In Arkansas, Tea Party ‘hell no caucus’ member takes on entrenched Democratic senator
Senate candidate Tom Cotton has energy to burn, and why shouldn’t he? The rising Republican star is a fit former US Army officer who served two tours in Iraq and Afghanistan.
Participating in a recent charity run in Little Rock, Arkansas, the 37-year-old Ivy grad and freshman congressman spotted incumbent Senator Mark Pryor, whose seat Cotton is seeking, on the sidelines.
“I ran right by him,” Cotton told a supporter at a campaign stop later that day less than a month before mid-term elections November 4.
The Senate race won’t be as easy. The rivals — an entrenched Democrat with a strong political pedigree and a man who could represent the Republican Party’s future — are locked in a closely watched battle, one that may well decide who controls the Senate for the final two years of Barack Obama’s presidency.
Cotton has the momentum. He leads Pryor by four points in a RealClearPolitics aggregate of polls, and raised a campaign record $3.8 million in the third quarter.
A win would bring cheers from a Republican establishment thrilled with his pristine resume, while the GOP’s far-right Tea Party wing embraces his fiscal conservatism.
“Tom Cotton has broad appeal within our party and is certainly a unifying figure,” Republican National Committee chairman Reince Priebus told AFP.
“He is sharp, principled and, as his distinguished military service shows, he’s a natural leader. Tom has a very bright future.”
– Harvard degrees, war tours –
At a campaign stop in Fordyce, Cotton noted a statewide rightward shift that would make the state’s congressional delegation entirely Republican should Pryor lose.
“Everywhere we go, Arkansans are ready for change,” Cotton said in an interview between chats with voters.
Equally at ease discussing wonky budget issues and foreign policy, the idealistic Cotton sounds like he hails from neither his Generation X nor the good-old-boy networks that often define southern political circles.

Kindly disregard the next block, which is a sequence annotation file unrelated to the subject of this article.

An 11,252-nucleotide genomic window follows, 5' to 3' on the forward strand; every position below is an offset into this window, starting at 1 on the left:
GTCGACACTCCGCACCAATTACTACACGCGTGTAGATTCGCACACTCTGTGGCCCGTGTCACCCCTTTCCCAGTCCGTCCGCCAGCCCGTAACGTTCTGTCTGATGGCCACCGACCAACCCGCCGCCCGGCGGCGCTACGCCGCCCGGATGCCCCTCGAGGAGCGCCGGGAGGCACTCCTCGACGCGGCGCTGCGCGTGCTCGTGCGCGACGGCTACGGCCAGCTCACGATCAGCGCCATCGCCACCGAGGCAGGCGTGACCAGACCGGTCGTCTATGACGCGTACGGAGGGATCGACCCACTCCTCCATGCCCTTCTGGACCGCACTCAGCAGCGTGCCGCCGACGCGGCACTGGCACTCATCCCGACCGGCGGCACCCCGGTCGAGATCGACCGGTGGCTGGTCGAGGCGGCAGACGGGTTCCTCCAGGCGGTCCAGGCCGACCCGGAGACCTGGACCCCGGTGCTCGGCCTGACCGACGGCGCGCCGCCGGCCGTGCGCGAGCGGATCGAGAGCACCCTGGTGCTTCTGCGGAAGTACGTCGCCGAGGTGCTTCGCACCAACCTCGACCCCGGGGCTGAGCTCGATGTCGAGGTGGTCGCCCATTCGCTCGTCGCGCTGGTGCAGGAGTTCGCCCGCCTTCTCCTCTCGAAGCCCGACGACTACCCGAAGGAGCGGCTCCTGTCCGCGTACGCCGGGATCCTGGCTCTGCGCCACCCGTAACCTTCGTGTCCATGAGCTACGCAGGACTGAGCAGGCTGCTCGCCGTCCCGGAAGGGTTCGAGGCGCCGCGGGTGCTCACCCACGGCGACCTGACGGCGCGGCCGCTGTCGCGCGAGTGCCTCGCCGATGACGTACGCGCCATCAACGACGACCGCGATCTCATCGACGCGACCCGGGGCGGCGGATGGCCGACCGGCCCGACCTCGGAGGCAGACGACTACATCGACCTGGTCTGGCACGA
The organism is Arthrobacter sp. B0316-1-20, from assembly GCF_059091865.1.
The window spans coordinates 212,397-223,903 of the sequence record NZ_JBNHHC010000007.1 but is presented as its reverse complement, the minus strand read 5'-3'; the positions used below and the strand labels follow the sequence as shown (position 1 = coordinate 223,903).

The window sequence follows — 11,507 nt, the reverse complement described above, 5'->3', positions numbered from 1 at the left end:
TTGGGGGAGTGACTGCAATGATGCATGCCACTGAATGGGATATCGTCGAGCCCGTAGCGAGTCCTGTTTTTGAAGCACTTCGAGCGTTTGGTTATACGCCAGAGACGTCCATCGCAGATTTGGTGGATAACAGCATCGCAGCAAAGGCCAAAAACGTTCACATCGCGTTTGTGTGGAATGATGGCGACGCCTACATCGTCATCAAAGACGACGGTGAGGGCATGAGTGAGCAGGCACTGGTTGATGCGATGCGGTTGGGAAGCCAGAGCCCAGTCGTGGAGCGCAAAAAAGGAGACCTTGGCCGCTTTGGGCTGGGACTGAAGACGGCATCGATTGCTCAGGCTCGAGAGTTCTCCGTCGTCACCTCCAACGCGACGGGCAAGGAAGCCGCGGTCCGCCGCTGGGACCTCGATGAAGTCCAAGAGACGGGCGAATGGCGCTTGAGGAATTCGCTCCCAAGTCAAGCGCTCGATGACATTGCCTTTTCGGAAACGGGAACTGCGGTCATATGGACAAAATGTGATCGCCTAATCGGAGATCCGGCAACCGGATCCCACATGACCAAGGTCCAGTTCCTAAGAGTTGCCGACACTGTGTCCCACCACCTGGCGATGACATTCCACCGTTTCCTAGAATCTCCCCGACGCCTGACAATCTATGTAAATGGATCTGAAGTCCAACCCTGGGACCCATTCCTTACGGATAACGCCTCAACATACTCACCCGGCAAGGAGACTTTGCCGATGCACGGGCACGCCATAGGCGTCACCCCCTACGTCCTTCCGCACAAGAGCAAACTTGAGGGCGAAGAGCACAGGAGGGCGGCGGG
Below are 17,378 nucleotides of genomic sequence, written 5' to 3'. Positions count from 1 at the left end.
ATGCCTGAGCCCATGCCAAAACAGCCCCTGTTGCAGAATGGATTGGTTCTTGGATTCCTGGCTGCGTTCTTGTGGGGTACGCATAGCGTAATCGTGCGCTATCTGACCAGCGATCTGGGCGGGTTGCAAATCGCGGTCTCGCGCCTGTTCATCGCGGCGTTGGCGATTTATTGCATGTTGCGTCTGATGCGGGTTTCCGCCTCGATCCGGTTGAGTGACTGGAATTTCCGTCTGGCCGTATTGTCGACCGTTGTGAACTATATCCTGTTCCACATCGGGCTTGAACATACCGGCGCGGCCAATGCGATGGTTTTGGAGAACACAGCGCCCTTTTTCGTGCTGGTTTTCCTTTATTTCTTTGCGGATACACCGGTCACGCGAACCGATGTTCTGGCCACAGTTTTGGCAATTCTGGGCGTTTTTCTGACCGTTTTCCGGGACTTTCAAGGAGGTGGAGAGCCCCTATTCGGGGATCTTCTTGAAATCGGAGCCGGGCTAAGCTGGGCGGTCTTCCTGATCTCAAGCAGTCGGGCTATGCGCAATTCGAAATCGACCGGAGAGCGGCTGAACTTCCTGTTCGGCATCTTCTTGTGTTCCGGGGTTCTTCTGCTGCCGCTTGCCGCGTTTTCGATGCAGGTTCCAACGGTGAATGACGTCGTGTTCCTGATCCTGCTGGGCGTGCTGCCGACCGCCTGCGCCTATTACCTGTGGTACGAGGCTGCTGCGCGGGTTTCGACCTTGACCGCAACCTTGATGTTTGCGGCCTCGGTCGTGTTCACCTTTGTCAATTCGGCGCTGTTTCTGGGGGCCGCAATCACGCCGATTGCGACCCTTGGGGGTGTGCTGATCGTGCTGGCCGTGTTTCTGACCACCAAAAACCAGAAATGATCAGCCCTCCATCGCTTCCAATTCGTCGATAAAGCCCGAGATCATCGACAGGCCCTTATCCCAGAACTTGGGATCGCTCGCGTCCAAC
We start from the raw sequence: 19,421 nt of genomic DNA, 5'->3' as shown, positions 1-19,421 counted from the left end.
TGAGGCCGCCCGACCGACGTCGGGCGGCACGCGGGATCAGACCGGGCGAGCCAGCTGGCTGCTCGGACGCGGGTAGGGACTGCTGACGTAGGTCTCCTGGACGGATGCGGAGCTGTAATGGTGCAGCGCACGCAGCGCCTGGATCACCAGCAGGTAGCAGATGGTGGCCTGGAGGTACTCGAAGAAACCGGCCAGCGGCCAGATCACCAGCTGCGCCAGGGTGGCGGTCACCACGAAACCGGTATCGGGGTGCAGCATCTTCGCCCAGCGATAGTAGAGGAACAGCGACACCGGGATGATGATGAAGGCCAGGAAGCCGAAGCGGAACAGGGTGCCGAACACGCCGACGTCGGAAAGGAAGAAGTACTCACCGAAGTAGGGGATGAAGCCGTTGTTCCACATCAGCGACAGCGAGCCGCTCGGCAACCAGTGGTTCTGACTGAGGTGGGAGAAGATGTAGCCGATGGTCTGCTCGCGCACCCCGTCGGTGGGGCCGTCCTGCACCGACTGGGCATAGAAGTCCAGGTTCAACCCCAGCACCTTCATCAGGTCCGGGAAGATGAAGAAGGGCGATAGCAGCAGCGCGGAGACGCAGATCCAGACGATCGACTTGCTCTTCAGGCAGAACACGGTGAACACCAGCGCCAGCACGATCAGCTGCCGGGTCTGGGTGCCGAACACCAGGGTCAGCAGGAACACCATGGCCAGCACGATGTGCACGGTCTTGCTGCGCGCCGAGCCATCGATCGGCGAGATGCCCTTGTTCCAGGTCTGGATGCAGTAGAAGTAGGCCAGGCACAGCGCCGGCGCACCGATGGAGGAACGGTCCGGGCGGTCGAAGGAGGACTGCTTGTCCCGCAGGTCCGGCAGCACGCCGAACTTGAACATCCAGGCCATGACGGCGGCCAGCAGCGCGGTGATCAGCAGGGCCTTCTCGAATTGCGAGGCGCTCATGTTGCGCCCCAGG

“This is not about personalities, it’s about policies and the impact they have,” Cotton said.
He rattles off his goals to two dozen supporters on a sun-bleached street corner: “Balance the budget, reduce our tax burdens on working families. Who will get people back to work at decent wages… who will stand firm with our military, and rebuild it and prepare to face the challenges like the Islamic State?”
Cotton is tall and lanky, comfortable in jeans and cowboy boots as he crisscrosses southern Arkansas on a bus tour.
He was raised on his family’s cattle farm in Yell county, a sixth generation Arkansan and country boy who friends say was bookish and disciplined from a young age.
He earned a spot at Harvard, emerging as a conservative contrarian to more liberal college kids. He advanced to Harvard Law School, where he was leaving a class when he learned of the 9/11 terrorist attacks.
After a brief judge clerkship, he joined the US Army as an infantry officer.
When he declares that Obama exhibits weakness in confronting Islamic State militants — “I’ve been there on the frontlines fighting those groups,” Cotton says — voters tune in.
Supporter Mary Smith, 69, said Cotton “knows about the crises we’re in, and he’s not a yes man.”
In 2013, Politico labeled him the face of the “hell no caucus,” members who confound Republican leadership by refusing to compromise on issues like debt reduction or immigration.
He has the backing of key conservative organizations, including the Club for Growth, which seeks to dramatically shrink the size of government.
Fueling the Arkansas Senate race is virulent anti-Obama sentiment, and Cotton taps into that on the trail, pegging Pryor as consistently backing the unpopular president.
“Arkansas voters are smarter than that,” Pryor said. “They don’t fall for that old stuff.”
In Dardanelle, a town of 4,745, Cotton enjoys a rock-solid reputation.
His mother is a popular academic, while his father still announces Dardanelle High football games.
“You’ll see Tom out running, or picking up his mail like a normal, everyday guy when he’s in town,” said postal worker Leon Lane, 45.
Matt Graybill, who went to school with a Cotton cousin, said Tom was polite, smart, always looking to improve.
“Ever since high school it’s been ‘Tom Cotton this, Tom Cotton that,'” said Graybill. “He’s no fake, but I hope I’d be able to trust him.”
In 22 months in Congress, Cotton has sought to rein in government spending at almost any cost.
Angering constituents, Cotton voted against the Farm Bill, even though 36 percent of state GDP is tied to agriculture. He said it contained too much food-stamp funding.
His decision was at odds with Republican colleagues, but such are the votes that help shape his character, said state representative Ken Bragg.
“He votes on principle, even though it can be unpopular,” Bragg said.